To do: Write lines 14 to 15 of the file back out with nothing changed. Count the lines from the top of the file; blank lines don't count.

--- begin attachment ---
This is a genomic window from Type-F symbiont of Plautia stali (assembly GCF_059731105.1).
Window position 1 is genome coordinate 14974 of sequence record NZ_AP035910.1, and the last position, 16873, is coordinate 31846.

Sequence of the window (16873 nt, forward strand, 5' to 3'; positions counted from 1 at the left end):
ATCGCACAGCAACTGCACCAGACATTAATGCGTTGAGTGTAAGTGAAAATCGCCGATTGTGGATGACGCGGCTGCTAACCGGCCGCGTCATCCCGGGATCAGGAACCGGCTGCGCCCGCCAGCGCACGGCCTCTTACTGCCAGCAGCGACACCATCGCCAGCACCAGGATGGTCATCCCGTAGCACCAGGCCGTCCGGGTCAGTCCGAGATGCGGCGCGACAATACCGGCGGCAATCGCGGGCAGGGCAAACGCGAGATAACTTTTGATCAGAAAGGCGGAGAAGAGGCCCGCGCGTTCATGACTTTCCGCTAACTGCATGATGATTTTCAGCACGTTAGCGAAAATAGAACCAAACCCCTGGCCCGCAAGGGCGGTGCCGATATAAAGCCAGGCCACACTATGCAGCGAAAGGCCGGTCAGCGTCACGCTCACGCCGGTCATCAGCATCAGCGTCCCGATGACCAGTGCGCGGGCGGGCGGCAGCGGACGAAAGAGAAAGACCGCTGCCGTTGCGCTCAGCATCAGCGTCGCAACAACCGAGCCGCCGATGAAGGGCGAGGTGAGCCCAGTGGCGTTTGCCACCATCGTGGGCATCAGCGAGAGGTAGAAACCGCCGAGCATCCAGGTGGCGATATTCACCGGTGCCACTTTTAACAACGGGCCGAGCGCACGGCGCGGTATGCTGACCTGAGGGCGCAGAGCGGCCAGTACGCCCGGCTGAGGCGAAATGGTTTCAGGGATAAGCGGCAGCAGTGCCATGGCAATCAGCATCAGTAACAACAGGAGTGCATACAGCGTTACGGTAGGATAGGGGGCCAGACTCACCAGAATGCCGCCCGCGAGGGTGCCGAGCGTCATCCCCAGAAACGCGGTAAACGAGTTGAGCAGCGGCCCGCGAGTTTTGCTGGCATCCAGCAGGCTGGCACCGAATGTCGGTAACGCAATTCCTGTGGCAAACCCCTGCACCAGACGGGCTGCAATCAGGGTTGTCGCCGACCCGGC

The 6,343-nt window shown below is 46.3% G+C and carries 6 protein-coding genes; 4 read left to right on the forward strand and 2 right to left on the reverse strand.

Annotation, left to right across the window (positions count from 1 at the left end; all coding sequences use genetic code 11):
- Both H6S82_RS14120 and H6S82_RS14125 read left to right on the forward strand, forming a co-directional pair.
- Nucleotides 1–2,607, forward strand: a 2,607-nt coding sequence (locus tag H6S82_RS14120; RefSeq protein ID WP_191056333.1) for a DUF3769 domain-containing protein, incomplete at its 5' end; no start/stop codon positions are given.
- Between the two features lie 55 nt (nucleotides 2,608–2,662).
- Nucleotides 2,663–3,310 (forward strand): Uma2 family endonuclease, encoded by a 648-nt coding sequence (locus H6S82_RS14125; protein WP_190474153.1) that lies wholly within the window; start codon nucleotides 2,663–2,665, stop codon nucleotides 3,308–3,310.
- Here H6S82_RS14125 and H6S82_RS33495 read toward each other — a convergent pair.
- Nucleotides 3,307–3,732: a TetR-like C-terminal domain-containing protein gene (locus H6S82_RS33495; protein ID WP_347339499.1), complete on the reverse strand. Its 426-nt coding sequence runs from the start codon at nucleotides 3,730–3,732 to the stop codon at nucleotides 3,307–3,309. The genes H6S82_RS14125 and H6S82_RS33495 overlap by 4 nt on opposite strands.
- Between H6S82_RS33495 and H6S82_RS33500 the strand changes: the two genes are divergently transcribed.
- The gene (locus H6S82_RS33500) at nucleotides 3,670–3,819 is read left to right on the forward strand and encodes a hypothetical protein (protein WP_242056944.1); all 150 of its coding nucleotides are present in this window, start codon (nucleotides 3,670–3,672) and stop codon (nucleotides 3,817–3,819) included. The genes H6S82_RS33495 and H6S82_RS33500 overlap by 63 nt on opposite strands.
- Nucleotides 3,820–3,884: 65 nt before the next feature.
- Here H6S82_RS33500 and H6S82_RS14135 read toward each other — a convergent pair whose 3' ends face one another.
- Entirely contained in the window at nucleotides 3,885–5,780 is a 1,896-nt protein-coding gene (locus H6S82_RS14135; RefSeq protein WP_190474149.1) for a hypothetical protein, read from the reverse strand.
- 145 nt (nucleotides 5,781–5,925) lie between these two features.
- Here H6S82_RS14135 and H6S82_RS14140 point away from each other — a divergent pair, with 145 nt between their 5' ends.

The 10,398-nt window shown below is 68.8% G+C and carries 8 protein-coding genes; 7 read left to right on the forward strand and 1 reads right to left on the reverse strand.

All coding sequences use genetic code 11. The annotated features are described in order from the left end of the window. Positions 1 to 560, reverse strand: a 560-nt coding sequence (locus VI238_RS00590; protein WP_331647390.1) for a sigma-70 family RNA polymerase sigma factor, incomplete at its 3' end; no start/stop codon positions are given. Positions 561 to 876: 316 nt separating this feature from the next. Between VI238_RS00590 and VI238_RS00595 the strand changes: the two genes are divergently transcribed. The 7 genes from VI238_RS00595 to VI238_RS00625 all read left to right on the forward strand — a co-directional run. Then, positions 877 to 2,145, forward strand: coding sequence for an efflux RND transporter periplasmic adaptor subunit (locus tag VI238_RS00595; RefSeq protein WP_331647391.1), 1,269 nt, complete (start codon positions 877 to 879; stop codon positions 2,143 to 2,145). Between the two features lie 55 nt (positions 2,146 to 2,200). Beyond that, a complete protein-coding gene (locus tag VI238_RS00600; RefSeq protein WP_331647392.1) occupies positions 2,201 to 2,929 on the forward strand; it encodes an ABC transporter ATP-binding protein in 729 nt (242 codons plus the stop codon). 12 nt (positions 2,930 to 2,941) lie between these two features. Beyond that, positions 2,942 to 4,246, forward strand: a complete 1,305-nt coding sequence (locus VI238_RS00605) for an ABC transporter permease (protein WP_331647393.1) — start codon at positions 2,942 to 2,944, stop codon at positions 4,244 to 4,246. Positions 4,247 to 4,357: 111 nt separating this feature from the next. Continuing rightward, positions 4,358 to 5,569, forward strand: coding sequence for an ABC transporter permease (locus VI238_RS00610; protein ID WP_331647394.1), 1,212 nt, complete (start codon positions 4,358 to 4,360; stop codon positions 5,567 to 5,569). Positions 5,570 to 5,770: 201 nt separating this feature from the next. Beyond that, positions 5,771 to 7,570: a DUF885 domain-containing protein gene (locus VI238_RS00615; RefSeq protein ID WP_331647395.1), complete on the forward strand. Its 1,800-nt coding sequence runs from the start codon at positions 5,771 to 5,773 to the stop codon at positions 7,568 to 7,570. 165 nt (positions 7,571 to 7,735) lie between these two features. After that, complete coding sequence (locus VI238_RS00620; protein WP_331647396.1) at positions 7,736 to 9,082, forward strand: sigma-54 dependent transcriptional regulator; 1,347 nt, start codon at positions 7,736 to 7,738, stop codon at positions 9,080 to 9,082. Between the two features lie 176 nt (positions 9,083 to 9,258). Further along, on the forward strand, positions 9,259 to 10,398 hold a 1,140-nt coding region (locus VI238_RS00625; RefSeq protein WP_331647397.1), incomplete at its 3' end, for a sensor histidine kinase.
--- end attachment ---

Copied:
- The gene (locus H6S82_RS33500) at nucleotides 3,670–3,819 is read left to right on the forward strand and encodes a hypothetical protein (protein WP_242056944.1); all 150 of its coding nucleotides are present in this window, start codon (nucleotides 3,670–3,672) and stop codon (nucleotides 3,817–3,819) included. The genes H6S82_RS33495 and H6S82_RS33500 overlap by 63 nt on opposite strands.
- Nucleotides 3,820–3,884: 65 nt before the next feature.